A U.S. trade panel gave final approval on Wednesday to duties ranging from about 10 to 16 percent on Chinese-made steel pipe in the biggest U.S. trade case to date against China.

The U.S. International Trade Commission voted 6-0 to allow the U.S. Commerce Department to negate Chinese government subsidies by imposing countervailing duties on Chinese-made tubing and casing used in oil and natural gas production.

The ITC decision makes it almost a given the panel will also approve anti-dumping duties on the Chinese goods when it votes on that issue in May, said Roger Schagrin, an attorney representing the United Steelworkers union and five of the U.S. companies involved in the case.

The United States imported $2.74 billion of oil country tubular goods from China in 2008, more than triple the previous year, as a surge in oil prices led to increased demand for the oil well tubing and casing.

Buoyed by success in the tubing case, the Steelworkers union and a number of companies are filing a new petition on Wednesday asking for anti-dumping and countervailing duties on drill pipe used to drill oil wells, Schagrin told Reuters.

At a time when the nation is struggling with double-digit unemployment, full and strict enforcement of our laws against dumped and subsidized imports of steel and other manufactured products from China is essential, said Thomas Gibson, president of the American Iron and Steel Institute.

The ITC vote capped a year of U.S.-China trade friction.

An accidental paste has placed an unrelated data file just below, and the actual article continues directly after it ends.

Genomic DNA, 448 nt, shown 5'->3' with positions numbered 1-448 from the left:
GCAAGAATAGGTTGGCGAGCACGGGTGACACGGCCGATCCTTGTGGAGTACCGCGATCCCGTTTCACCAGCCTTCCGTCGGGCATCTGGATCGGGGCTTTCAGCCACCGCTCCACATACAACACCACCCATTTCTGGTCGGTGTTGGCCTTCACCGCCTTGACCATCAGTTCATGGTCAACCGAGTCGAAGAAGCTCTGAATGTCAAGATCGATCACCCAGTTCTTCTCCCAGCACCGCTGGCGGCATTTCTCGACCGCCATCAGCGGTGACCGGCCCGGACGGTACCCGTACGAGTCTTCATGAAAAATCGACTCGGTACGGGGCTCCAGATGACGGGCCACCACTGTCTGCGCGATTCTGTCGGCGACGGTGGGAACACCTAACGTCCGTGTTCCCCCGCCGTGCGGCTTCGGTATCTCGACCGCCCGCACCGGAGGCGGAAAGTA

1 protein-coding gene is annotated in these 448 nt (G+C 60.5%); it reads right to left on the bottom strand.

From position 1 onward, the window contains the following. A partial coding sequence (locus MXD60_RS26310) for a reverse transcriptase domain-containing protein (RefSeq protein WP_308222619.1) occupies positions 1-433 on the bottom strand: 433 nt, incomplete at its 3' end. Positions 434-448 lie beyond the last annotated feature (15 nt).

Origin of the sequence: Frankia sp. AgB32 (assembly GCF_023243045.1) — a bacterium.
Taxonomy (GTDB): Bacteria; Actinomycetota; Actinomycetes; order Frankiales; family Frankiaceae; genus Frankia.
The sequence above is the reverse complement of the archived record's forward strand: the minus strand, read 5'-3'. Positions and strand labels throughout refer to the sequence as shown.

U.S. companies and unions brought about a dozen trade cases against China in 2009, alleging government subsidies and unfair pricing practices.

President Barack Obama also angered Beijing in September by slapping a 35 percent duty on imports of about $1.85 billion of Chinese-made tires in response to what the ITC said was a market-disrupting surge.

China, in response, accused the United States of protectionism, filed a complaint against the tires decision at the World Trade Organization and began a probe into whether U.S. autos are dumped in China at unfairly low prices.

The United Steelworkers union, which was the driving force behind the tires case, joined with Maverick Tube Corp, United States Steel Corp and other U.S. manufacturers in asking for import duties on Chinese-made pipe.

The vote on Wednesday clears the way for the U.S. Commerce Department to impose final countervailing duties ranging from 10.36 percent to 15.78 percent on the pipe to offset Chinese government subsidies.

The Commerce Department has also announced preliminary anti-dumping duties of up to 99 percent on the pipe and is expected to announce its final decision on the size of those additional duties in early April.

That would set the stage for the ITC vote in May on whether to allow those additional duties.

(Reporting by Doug Palmer; Editing by Eric Beech)